Daughter #2 (aged 5): This time last year she was probably annoyed that she couldn't yet read sufficiently enough to read alone - now she can read almost anything without hesitation, and always with excellent intonation - a big thank you to her excellent reception teacher! Once she starts reading, or being read to, she feasts on books, but she doesn't always elect to read at times when she could. However, once she gets started (usually at bedtime) it is very hard to get her to stop! She has especially enjoyed the Mr. Men and Little Miss books (these have been a boon on car journeys as we can stuff tons of them in the pouch on the back of the car seats) and they have brought her independent reading freedom. She has also particularly liked reading family favourite picture books, as well as some new ones such as 'Oi Dog!' as she really enjoys rhyming texts and poetry, and often learns large sections by heart - 'Toddle Waddle' by Julia Donaldson was one of the first books she could 'read' by memorising it. Most of her choices this summer have been fiction books, unlike my eldest daughter.
  • Having just observed Daughter #2 reading over her breakfast, I am prompted to ponder how we can encourage children to read of their own accord - I might've been tempted to stop her reading whilst trying to eat a bowl of cereal, but perhaps it is worth allowing her to just get on and read when she wants to? Just as we allow children to follow their preferences when it comes to book choice, maybe we need to think more about how we can allow children to read when and where they want.
  • For younger children it is worth having a good idea of the types of text they enjoy - this helps with borrowing and buying new books for them. The question is, can this knowledge help us to search out books from other genres that might appeal?
Daughter #3 (aged 3): After a year in nursery she can read and spell CVC words, and some CCVC words with initial blends such as 'sh'. As mentioned before, her mode of reading is orally retelling stories that she knows well - her favourite for this during the holidays has definitely been perennial favourite 'The Hungry Little Caterpillar' by Eric Carle. Although she does like the occasional new book, she is much more likely to choose a book that is well known to her, for example, during a week away, she wanted 'Zog' by Julia Donaldson to be read to her on three separate occasions (we acquiesced). Most of the Julia Donaldson books that we own fall into this category of 'books to read and read again' - daughter #3 is also very fond of rhyming, as are most children of her age.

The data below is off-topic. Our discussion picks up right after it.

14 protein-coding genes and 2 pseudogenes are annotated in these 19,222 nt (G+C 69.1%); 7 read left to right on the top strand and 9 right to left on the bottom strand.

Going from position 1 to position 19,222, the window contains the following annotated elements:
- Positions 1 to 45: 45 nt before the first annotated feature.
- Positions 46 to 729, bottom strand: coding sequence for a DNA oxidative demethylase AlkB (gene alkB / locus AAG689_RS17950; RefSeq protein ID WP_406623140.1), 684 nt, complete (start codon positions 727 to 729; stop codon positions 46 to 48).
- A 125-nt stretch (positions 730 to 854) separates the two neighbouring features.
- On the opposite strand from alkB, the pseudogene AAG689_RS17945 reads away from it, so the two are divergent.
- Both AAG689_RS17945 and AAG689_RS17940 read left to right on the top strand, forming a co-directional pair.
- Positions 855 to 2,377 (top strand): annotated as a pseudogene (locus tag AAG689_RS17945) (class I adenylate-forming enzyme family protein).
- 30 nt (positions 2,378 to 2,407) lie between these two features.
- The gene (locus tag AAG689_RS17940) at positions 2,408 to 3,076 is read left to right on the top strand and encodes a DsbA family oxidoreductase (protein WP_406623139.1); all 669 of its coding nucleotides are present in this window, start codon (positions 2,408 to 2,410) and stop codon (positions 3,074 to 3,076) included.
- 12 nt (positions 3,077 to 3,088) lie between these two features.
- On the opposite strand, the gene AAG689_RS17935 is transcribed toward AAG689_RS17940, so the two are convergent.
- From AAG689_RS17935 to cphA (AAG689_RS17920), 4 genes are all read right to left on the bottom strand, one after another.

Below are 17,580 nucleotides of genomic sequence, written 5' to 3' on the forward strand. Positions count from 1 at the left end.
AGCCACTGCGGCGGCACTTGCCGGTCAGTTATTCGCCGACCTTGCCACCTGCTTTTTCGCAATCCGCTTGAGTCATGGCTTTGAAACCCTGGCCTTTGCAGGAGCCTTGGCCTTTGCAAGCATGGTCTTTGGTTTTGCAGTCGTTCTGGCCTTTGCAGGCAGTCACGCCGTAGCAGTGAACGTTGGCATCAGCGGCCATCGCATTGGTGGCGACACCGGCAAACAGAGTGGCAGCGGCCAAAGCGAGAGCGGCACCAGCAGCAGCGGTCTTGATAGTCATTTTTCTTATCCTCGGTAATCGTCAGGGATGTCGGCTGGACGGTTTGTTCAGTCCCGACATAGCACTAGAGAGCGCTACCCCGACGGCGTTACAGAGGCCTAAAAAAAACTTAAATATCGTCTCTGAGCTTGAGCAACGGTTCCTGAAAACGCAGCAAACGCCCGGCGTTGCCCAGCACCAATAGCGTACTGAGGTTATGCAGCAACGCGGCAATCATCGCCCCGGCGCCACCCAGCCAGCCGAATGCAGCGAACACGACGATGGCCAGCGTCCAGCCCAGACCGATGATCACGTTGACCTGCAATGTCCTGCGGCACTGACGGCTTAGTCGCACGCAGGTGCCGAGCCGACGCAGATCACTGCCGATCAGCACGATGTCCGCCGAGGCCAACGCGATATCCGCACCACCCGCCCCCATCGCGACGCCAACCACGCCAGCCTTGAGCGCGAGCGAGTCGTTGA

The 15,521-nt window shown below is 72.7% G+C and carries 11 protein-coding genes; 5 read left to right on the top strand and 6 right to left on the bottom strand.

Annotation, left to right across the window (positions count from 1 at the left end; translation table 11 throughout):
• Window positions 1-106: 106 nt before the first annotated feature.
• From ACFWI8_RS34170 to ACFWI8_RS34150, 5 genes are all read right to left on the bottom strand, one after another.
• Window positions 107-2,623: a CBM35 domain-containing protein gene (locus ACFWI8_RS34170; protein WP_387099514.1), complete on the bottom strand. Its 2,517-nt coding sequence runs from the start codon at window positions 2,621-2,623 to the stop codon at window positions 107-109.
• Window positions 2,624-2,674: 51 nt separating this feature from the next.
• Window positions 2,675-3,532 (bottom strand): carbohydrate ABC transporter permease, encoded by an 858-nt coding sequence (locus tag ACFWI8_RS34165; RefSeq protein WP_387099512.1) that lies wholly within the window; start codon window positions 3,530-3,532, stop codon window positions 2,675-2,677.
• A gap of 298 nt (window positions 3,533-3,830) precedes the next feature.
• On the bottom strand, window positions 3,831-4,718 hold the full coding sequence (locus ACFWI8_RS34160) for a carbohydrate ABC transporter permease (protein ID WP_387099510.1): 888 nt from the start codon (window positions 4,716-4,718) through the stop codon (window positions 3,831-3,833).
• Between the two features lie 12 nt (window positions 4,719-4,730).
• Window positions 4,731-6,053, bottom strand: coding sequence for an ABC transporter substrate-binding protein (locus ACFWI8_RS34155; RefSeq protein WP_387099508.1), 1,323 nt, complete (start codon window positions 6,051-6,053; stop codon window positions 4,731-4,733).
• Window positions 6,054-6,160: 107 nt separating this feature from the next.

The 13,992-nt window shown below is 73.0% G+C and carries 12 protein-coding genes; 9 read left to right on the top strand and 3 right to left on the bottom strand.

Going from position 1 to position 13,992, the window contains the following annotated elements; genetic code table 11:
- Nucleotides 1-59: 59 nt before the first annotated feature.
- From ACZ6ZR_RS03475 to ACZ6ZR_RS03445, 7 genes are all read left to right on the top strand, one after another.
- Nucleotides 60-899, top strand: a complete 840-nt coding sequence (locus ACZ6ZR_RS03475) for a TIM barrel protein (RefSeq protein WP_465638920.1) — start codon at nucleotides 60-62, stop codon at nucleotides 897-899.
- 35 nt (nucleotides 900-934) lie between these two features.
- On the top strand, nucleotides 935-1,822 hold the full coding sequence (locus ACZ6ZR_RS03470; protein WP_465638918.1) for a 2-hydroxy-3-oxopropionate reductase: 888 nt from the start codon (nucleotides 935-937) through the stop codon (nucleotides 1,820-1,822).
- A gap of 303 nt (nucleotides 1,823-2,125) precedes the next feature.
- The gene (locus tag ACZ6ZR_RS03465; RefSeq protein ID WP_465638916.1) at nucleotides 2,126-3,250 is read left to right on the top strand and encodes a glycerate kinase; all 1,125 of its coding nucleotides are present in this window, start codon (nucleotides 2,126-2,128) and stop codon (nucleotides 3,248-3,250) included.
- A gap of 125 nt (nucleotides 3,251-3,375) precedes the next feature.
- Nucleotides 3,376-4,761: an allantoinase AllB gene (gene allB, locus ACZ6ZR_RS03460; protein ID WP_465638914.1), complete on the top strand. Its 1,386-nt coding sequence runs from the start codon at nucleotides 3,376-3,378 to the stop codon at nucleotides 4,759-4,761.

• Repetition, repetition, repetition - even if it gets a bit monotonous as an adult! Daughter #3 can 'read' by telling the stories in her own words, using the pictures to guide her - this is a real skill and is not to be looked down on! She can do this because she returns again and again, both with adults and on her own, to high quality and age-appropriate texts. An EYFS classroom should reflect this - it may only need a handful of carefully curated books with a focus on high quality not quantity.
Although my children have been reading for pleasure this holiday, they have no doubt learned things - new words, new facts, new stories, new ideas - and they've certainly given me some food for thought. I wonder, if you're a parent, have you made any observations of your children reading that have got you thinking about how you teach and encourage reading?

And to finish, my youngest daughter orally retelling 'The Very Hungry Caterpillar':

2 comments:

  1. As an SLE for EYFS the reading area is my first area of focus. Often they are so full of books children are overwhelmed. I find it better to have a few books, attractively displayed, with props if available. This encourages not just reading, but care of the books.I also encourage staff to share these books regularly so that children become familiar with the text and can retell them, as brilliantly displayed by the youngest of your adorable daughters. After a couple of weeks books can be changed one or 2 at a time.

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    1. Thanks for reading, and for your comment. I often wonder if a less is more approach would suit all primary children. I know I feel overwhelmed in a good bookshop - choice is difficult as its so easy to make the wrong choice!